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Author Spotlight: Tanith Lee

Did you draw upon any particular myth or lore about mermaids for “Doll Re Mi”?

Not at all. For me it was just the complementary shapes—violin, woman with fish-tail.

Your parents were dancers—did you hear a lot of classical music growing up? Are you a classical music fan? Do you play any instruments?

My gorgeous parents weren’t classical dancers—but very able and graceful exponents of Ballroom and Latin American. However, they both loved classical music. So yes, I heard lots, and fell in love with it too. I did try to learn the piano as a child—I could compose on it, but stayed useless as a pianist. (Same with the guitar, later). Both my parents could play well.

What is the significance of the dream sequence? Who is the figure with the webby veil?

A reader will undoubtedly decide for themselves in both cases. There may be many answers, and most of them correct.

Do you see “Doll Re Mi” as a story about punishment for hubris?

No, I see it as the punishment for wasteful cruelty, which the main character so lavishly displays towards both people and things.

What scares you? Who are your favorite horror authors?

In books what scares me is usually rather less the subject matter than how it is handled. Among my favourite writers here are R.L. Stevenson and M.R. James. Individual books: I’d cite John Wyndham’s The Day of the Triffids, Stephen King’s Salem’s Lot—the only example of a work that truly, if temporarily, made me afraid of vampires. While William Golding’s Lord of the Flies is, I think, one of the most frightening novels of any sort ever written.

What are you working on now?

I’m working on a weird contemporary novel (my contemporary stuff is generally even more odd than my fantasy) called Turquoiselle. I shall never think of a garden shed the same way again!

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Erika Holt

Erika HoltNightmare assistant editor Erika Holt lives in Calgary, Alberta, where she writes and edits speculative fiction. Her stories appear in Shelter of Daylight Issue 6, Evolve Two: Vampire Stories of the Future Undead, and Tesseracts Fifteen: A Case of Quite Curious Tales. She is also co-editor of two anthologies from EDGE and Absolute XPress: Rigor Amortis and Broken Time Blues: Fantastic Tales in the Roaring ’20s.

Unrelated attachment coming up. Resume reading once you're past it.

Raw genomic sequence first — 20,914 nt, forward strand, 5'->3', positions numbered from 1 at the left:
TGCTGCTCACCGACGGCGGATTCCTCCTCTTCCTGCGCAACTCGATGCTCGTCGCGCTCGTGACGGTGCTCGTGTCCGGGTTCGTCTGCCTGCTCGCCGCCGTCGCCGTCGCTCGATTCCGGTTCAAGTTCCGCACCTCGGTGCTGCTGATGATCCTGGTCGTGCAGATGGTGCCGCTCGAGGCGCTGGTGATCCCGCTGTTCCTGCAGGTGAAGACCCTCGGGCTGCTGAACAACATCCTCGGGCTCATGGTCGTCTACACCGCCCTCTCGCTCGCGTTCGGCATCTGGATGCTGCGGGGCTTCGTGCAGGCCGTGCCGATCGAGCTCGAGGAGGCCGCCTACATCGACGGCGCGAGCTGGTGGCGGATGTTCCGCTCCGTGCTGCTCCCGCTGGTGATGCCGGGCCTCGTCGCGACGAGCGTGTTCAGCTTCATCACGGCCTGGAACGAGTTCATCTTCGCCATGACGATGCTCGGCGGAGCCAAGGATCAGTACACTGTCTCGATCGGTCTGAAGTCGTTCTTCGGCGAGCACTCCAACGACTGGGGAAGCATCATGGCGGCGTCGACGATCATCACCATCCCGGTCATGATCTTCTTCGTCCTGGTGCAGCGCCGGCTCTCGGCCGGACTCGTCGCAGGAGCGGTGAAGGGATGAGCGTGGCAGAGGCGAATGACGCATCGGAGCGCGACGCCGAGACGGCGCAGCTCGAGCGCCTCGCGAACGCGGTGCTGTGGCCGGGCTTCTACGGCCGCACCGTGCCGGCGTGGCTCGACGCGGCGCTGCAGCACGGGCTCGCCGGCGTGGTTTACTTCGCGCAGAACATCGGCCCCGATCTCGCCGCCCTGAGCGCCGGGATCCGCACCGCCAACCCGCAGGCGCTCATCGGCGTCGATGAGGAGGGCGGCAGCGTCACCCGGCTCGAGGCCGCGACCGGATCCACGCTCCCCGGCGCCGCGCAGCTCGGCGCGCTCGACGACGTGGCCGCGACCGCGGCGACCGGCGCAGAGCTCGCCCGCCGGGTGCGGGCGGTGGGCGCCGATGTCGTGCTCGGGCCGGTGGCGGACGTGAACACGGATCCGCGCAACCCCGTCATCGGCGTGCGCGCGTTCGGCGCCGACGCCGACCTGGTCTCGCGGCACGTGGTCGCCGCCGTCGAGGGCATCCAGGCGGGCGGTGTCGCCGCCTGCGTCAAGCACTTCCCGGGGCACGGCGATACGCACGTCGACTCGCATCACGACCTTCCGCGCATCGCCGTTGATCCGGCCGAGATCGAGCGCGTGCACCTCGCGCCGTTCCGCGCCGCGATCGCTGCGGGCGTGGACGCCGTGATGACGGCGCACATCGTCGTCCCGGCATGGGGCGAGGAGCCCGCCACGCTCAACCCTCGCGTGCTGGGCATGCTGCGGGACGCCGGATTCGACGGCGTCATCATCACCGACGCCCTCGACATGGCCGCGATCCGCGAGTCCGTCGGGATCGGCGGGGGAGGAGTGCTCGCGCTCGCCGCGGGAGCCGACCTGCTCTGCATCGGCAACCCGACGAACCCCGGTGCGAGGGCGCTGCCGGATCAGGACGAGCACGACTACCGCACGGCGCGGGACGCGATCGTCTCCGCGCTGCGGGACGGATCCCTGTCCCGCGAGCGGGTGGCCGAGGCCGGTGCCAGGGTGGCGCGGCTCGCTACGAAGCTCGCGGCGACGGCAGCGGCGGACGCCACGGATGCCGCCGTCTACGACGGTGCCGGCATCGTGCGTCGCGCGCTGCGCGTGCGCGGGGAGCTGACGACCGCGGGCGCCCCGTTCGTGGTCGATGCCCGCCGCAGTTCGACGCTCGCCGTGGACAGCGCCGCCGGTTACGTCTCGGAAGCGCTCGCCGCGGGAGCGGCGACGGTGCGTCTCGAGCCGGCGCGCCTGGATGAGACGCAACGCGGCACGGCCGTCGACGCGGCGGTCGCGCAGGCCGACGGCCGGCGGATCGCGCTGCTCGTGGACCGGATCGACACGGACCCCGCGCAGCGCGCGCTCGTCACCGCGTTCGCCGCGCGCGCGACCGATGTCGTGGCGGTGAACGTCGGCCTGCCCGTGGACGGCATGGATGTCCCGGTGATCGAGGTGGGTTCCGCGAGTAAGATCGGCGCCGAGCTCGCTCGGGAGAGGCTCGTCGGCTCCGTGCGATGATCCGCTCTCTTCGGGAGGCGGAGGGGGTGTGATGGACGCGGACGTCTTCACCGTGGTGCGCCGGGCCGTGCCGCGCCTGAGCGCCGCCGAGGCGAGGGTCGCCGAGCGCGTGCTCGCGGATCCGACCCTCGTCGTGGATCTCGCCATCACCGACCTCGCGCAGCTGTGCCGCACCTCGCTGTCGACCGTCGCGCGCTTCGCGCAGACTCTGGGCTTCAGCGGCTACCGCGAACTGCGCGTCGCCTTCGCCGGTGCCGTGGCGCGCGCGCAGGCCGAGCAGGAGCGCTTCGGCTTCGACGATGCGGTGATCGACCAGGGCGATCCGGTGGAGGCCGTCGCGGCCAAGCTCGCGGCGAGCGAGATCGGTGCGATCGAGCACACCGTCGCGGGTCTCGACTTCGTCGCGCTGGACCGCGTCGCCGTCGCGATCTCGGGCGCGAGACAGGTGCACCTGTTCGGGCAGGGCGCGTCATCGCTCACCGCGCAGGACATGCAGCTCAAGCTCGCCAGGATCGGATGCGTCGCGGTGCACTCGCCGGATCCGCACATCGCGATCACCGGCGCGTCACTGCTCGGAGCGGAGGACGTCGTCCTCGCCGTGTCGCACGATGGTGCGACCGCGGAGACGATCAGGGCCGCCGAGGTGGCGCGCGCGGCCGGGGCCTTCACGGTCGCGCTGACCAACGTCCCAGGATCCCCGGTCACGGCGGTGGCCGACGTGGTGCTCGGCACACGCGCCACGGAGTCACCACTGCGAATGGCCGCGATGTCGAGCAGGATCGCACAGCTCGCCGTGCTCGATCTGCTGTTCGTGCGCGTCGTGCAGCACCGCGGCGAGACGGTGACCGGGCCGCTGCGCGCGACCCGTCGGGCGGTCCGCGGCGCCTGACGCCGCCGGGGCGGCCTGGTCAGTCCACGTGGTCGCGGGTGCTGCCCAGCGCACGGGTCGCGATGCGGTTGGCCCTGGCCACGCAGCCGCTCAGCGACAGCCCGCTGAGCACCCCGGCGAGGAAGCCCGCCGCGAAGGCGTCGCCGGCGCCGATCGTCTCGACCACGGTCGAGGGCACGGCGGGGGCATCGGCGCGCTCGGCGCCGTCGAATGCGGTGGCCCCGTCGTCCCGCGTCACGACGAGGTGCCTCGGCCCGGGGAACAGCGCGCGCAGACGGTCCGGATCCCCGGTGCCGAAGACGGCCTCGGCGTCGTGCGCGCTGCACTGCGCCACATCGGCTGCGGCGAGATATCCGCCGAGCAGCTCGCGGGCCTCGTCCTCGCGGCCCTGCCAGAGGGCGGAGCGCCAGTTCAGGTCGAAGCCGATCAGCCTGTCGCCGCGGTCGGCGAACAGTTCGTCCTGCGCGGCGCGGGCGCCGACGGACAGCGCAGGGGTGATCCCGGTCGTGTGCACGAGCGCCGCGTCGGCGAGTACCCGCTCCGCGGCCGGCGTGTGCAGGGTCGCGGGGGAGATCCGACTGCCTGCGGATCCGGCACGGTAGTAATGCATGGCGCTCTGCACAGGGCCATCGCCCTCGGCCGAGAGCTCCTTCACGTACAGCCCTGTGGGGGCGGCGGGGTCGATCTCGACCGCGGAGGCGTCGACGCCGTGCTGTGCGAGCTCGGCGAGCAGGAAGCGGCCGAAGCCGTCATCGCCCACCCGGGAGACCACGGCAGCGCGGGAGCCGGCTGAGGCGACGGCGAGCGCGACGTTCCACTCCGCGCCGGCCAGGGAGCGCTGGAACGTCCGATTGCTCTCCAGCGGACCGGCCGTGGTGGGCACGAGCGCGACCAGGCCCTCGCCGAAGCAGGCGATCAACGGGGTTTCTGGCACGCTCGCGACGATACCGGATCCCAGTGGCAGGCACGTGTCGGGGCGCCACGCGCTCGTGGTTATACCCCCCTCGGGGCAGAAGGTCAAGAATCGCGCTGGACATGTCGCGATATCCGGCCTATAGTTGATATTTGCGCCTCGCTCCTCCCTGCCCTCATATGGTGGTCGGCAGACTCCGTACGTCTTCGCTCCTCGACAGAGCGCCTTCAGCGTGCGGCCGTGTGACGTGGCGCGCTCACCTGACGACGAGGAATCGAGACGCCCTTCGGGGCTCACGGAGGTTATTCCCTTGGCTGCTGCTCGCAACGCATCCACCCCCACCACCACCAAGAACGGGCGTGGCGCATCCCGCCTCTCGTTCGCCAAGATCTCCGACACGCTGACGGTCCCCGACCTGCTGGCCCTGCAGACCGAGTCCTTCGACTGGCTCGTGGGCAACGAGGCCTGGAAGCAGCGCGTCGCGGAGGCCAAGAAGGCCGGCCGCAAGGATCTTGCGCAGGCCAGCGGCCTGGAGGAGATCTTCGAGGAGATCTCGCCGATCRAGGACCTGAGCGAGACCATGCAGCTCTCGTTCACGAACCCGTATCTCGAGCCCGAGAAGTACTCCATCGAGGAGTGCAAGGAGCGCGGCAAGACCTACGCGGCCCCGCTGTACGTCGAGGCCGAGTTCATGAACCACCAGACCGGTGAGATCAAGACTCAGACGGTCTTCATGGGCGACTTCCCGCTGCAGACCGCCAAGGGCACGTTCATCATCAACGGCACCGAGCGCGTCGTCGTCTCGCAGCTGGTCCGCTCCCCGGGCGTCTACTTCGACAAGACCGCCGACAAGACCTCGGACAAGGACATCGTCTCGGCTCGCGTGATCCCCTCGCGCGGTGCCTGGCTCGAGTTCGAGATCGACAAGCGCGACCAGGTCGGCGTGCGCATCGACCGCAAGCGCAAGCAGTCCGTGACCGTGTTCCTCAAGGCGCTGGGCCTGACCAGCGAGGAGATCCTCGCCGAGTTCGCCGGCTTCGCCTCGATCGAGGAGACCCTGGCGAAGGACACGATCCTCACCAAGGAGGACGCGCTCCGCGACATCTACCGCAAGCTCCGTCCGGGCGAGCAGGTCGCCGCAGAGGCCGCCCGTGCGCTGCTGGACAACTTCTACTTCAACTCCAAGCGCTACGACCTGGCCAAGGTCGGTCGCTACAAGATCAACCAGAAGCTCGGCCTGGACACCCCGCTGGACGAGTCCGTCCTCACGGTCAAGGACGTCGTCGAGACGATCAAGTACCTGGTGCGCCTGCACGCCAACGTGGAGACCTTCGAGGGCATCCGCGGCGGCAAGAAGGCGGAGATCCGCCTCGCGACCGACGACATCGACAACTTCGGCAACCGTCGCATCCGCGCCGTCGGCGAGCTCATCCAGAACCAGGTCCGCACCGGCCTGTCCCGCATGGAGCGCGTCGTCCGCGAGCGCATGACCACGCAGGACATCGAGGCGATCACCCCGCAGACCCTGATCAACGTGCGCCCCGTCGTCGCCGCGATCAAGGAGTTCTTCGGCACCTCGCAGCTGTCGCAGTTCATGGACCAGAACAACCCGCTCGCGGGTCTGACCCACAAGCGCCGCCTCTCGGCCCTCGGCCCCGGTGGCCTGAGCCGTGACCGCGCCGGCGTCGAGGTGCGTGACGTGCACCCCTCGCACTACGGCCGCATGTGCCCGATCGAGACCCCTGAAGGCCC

1 Responses »

  1. Thank you so much for publishing the story and this interview online!

    Tanith Lee is my favourite living author (Octavia Butler was my other fave), so it’s always a pleasure for me to read anything by or about her. I think this is the first mention of the title for the next Colouring Series book, *Turqoiselle*, so thanks for that as well. I’ll start checking Immanion publishing for it next (unless this series has moved somewhere else already). Also, I never knew she enjoyed those particular writers. Her taste reminds me a little of Jessica Amanda Salmonson’s. M.R. James makes complete sense though. I think I’ll download some free copies of his stuff from Project Gutenberg this weekend.

    I’m waiting on her newest collection of shorts, *Space Is Just a Starry Night*, to arrive, so “Doll Re Mi” was a nice appetizer until then1. I ordered *SIJaSN* direct from the publisher, Aqueduct Press, but understand it should be available on Amazon.com in a few weeks.

    Sorry to sound like a print ad – I really appreciate reading about her whenever I can.

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